Welcome to the Little Tokyo Blog

We've set up this space where members of the Little Tokyo community could share information, thoughts, ideas, and opinions about the Little Tokyo neighborhood, it's people, politics, culture/history, businesses, and events.


Little Tokyo Community Profiles

Working on the Discover Nikkei project of the Japanese American National Museum, I have the opportunity to work with many different organizations and individuals to share the diverse stories and voices of Nikkei around the world. Sometimes, people focus on the global aspects though and forget that our local stories are a vital part of that larger picture. A recent project has reinforced the potential for our project in sharing and connecting people with Little Tokyo's past and present.

This past spring, we had the opportunity to partner with Professor Morgan Pitelka of Occidental College on a meaningful community-based documentation project for a seminar titled "Japanophilia: Orientalism, Nationalism, Transnationalism." I've been wanting to partner with younger people to interview some of the long-time Little Tokyo businesses to share on DiscoverNikkei.org for a while now and was thrilled when Prof. Pitelka agreed to my suggestion.

My criteria in selecting businesses was that they would be family-owned businesses that had operated in Little Tokyo for a long time, but had not previously had much written about them before. I thought it would make it easier for the students to have access, but also because I wanted them to be able to get to know the people behind the businesses that they may have frequented before or might afterwards. The Little Tokyo Historical Society and staff at the Museum provided help in selecting and contacting the businesses. In the end, five businesses were selected and agreed to be interviewed: Aihara Insurance, Aoi Restaurant, Bunkado, Little Tokyo Cafe, and Uyeda Department Store.

Ten students worked in teams of two to interview the owners of the businesses. Each team created a Nikkei Album collection together to share photos and an overview of each business. In addition, each student wrote their own article sharing stories. Although I've visited many of the businesses for many, many years, I was delighted to find that I learned so much new about each business through this project.

We're posting the ten student articles one per week. So far six are online. At the end of each article is a link to the corresponding Nikkei Album collection. The articles can be accessed here: Little Tokyo Community Profiles series.

I'd really want to express my appreciation and gratitude to Prof. Pitelka and his students. They really embraced this project and I think they got a lot out of it. I'd love to continue to work with student, youth, and community groups to continue with this type of community documentation project. If you're interested, let us know!


Children's Day Festival and Basketball Tourney This Weekend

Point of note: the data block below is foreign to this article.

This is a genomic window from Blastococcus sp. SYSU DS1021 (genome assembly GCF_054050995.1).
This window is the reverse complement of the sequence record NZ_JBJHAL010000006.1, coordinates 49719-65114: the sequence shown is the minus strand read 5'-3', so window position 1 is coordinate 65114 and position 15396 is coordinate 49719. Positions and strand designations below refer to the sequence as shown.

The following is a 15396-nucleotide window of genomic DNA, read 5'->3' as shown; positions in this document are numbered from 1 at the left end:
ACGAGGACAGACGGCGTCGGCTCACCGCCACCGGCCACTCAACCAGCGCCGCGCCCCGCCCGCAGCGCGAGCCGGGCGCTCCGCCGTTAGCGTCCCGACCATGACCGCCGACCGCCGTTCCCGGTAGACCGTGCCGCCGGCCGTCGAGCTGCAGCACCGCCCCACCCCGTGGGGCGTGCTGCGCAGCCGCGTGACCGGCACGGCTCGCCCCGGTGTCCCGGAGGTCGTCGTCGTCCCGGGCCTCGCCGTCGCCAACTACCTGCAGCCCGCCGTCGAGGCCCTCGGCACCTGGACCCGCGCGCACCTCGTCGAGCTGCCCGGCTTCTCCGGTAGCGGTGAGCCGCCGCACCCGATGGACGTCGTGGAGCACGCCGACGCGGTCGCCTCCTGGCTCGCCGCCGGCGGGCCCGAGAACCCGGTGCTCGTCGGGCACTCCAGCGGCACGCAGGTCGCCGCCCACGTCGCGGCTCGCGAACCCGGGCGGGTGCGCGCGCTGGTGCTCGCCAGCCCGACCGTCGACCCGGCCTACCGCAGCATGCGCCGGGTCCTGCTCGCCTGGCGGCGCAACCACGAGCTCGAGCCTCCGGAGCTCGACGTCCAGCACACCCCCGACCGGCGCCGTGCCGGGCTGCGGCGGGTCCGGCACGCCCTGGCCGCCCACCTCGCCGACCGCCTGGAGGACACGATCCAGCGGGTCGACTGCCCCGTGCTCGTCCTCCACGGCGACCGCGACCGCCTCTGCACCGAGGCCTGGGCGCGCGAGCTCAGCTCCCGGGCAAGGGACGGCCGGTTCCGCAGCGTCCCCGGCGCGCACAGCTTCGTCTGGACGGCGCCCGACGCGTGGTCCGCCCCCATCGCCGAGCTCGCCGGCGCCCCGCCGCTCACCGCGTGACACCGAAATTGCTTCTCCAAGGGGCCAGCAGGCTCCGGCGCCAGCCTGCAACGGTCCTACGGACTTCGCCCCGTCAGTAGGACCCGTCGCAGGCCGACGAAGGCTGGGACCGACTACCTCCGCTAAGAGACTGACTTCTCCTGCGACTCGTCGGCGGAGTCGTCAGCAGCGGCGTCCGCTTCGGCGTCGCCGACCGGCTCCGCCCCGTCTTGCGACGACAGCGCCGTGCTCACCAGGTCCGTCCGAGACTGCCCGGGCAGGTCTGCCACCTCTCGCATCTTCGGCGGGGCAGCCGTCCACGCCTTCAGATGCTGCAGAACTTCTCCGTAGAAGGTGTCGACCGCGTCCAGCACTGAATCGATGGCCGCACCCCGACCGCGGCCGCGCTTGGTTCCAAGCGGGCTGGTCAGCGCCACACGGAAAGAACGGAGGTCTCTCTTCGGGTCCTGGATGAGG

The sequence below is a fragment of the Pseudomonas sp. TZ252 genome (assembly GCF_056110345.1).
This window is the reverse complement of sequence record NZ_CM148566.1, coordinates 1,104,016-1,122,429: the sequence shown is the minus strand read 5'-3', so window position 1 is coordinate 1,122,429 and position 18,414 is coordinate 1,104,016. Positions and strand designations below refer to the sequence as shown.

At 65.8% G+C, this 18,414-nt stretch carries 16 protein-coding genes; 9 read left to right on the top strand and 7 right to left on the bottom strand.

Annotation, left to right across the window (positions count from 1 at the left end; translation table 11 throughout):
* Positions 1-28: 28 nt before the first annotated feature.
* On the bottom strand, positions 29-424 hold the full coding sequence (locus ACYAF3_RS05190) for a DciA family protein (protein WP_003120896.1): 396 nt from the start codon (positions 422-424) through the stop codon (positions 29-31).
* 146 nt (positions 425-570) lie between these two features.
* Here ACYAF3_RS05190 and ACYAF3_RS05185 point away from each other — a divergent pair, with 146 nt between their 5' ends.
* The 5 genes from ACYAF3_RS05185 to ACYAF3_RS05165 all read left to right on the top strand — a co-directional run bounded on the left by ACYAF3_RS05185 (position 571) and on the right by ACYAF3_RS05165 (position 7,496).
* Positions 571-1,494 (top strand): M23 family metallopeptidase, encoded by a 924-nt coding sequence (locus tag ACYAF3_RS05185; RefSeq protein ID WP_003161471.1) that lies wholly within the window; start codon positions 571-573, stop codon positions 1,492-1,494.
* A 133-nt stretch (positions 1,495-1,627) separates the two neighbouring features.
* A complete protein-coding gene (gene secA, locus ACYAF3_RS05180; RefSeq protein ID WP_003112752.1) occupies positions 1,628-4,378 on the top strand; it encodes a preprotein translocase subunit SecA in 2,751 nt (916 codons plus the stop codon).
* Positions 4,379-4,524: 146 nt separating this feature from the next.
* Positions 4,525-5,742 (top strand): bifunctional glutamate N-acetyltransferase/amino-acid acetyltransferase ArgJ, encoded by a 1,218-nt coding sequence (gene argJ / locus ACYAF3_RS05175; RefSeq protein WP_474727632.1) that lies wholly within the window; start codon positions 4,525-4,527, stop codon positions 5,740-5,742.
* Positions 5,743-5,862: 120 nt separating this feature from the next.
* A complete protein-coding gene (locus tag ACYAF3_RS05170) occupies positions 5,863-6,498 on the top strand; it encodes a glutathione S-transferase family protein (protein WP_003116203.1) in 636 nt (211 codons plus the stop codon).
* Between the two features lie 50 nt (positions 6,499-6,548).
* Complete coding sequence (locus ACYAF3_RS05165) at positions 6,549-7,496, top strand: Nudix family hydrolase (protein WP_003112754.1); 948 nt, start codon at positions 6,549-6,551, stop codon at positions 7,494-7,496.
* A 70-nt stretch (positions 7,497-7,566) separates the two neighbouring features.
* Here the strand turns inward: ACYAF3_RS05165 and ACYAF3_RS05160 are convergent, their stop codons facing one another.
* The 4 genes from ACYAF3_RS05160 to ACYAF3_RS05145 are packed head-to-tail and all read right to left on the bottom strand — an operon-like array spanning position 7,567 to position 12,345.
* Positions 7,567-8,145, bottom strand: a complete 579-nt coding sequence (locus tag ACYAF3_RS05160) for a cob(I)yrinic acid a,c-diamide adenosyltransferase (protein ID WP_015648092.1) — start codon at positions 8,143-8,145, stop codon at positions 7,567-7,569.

This weekend, thousands of people will descend on Little Tokyo to celebrate the 26th Annual Children's Day Festival, sponsored by JACCC. The event will feature the Chibi-K ("little person") kilometer run at 8 AM Saturday, a race for 4 to 12 year-olds (a sight to see). There will also be taiko drumming, an arts/crafts fair, a sushi-making workshop, and cultural performances.

For those of us saddened by the Lakers' recent dismal performances, immediately following the Chibi-K will be the San-tai-San ("3-on 3") basketball tournament on San Pedro Street for 3rd to 7th graders. The sports event started 11 years ago to help raise awareness about the need for a recreation center in Little Tokyo, which has recently been named Budokan of Los Angeles.

Hope you folks can come out and join us!


Busy day at JANM tomorrow

If you're in Little Tokyo tomorrow (Sat, May 9), stop by the Japanese American National Museum. There's the Target Free Family Saturday -- FREE admission all day!! -- with Hawaiian-themed craft activities, ukelele workshops and performance, and food tasting from Aloha Cafe.

At 2pm, author John Christgau will talk about his new book Kokomo Joe which is about the first JA jockey in the U.S. who burst onto the American horse racing scene in the summer of 1941. Despite his success, or maybe spurred by it, he faced a lot of discrimination and racism from the other jockeys, trainers, and owners. After being sent to camp for 3 years, he returned but faced more racism, a career-ending injury, and eventually died of cancer.

This weekend is also Member Appreciation Days, so if you're a current member of the Museum, you can get 20% off at the Museum Store (and online at janmstore.com). If you still need to find a gift for Mother's Day, it's a great place to find unique cultural gifts. You can buy a meaningful present, save money, and support the work of the Museum...a trifecta of good karma!

For more details on these happenings, visit: http://www.janm.org/events/#09


Shojin, organic & natural

Just wanted to give a little plug to Shojin, the organic and natural Japanese fusion place in Little Tokyo, at Third and Alameda. I've been there a few times in the last year since it opened and read what the yelpers had to say. The portions are rather on the small side, but pretty tasty.

If you want vegetarian, vegan food, or you just want to eat something new and different or a little bit healthier, you should give it a try. And save some room for dessert --in fact, go with a friend and get a few of the desserts to sample, because they are yummy.

Lunch Special